TN 5.10 Integral Bell Transition for HDPE Pipe
TN 5.10 Integral Bell Transition for HDPE Pipe.pdf
This document is the TN 5.10 Integral Bell Transition for HDPE Pipe. An explanation of connections and vent tube sealing is supported by illustrations.
ADS offers a variety of joints to the market place. Corrugated HDPE pipe can be cut at any corrugation allowing a great degree of flexibility in making field cuts. Plain end pipe can be connected using split couplers, cleated bell-bell couplers, or bell end couplers and gaskets. The standard pipe joint ADS offers is the Integral Bell (IB) joint which requires field cuts when transitioning to plain end pipe, fittings or other materials.
ADS N-12® IB pipe has an integral bell which maintains a constant pipe outside diameter (OD). This constant OD eliminates the need for bell holes and makes it easier to maintain line and grade during installation.
Connections for Integral Bell Pipe occurs with the variety of couplers available, connecting to existing pipe runs or to fabricated fittings may necessitate a transition to other ADS joints. ADS fittings come as either plain end or bell end; which makes it necessary to transition from an IB joint to either a plain end connection or a bell end connection.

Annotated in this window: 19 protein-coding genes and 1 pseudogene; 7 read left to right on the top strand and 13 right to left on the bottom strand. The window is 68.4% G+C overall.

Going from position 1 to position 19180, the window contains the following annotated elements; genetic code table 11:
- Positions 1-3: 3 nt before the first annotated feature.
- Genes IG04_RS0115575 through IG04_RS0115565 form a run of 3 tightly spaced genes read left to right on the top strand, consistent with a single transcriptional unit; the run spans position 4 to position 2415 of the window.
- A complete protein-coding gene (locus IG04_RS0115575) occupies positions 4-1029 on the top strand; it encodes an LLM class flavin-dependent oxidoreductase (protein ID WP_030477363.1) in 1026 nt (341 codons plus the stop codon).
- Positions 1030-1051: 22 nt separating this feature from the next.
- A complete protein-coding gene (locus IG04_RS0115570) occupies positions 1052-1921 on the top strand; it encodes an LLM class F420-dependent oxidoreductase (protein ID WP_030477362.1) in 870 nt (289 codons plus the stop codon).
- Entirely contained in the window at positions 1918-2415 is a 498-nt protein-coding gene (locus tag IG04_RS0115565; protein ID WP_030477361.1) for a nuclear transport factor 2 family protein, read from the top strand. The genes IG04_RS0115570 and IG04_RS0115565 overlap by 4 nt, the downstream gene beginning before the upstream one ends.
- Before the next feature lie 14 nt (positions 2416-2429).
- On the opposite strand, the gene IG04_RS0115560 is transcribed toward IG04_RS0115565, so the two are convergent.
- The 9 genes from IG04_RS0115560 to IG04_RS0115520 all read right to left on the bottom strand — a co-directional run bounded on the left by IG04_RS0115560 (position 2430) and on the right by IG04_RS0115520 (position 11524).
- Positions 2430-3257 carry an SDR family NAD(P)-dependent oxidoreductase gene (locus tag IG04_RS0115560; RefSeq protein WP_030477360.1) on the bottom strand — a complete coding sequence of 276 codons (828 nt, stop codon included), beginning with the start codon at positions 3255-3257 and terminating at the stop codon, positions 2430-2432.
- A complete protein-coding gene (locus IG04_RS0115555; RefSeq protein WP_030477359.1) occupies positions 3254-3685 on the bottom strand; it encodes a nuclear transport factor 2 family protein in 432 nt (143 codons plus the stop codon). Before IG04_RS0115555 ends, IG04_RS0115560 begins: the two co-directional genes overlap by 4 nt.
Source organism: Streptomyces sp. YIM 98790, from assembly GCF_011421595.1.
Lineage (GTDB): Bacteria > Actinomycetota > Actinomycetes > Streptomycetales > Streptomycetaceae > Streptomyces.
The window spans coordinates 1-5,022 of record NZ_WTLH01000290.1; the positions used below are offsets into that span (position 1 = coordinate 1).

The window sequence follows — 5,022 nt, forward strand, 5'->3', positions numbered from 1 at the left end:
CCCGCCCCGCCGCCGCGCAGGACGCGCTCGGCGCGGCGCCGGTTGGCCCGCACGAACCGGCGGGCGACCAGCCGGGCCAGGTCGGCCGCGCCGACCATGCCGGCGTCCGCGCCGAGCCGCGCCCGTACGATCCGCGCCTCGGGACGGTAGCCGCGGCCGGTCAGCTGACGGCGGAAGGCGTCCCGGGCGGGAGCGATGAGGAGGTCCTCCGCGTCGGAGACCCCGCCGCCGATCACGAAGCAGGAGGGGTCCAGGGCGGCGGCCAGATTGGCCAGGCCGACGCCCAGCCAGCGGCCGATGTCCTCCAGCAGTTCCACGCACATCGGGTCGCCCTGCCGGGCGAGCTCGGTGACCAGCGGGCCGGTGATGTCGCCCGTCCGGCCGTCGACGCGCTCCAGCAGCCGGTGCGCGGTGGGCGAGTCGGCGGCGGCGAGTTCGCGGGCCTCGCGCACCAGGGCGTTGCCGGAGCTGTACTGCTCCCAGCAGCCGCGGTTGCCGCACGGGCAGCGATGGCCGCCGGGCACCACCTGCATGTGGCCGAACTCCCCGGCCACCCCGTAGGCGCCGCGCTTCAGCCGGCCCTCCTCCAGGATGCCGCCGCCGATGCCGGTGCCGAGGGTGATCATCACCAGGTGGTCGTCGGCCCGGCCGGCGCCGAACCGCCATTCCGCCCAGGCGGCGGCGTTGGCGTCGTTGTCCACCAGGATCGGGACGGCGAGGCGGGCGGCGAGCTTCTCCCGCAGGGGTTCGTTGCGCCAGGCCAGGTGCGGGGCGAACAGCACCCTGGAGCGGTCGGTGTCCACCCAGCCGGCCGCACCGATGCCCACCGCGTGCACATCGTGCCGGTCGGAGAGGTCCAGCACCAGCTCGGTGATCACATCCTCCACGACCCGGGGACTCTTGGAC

Integral Bell Pipe to Plain End Pipe (12” – 60”) (Plain End Pipe/Fitting Connections).
Remove the bell or spigot end of the pipe. The spigot end on 12”-60” pipe will have mini or reduced-size corrugations; for smaller diameter pipe, 4”-10”, there will be no mini corrugations to remove. Utilize a split coupler or cleated bell-bell coupler (snap coupler) to make the connection. This connection is considered soil-tight in most embedment soil conditions.
Integral Bell Pipe to a Welded Bell is explained with supporting welded bell connection photographs.
Integral Bell Pipe to Bell-Bell Coupler Connection is explained and has Bell-Bell Couple Connection figures.
The manufacturing process of corrugated plastic pipe requires the release of hot air from inside the corrugations in order to properly form the corrugations. This hot air is allowed to escape from the corrugations during the extrusion process via vent tubes that run the length of the pipe. Vent tubes become exposed when the pipe is cut in the field to install a fitting, connect to a manhole, or otherwise adjust the length of a pipe run. Exposed vent tubes may result in a leak path, and therefore is recommended that they be sealed.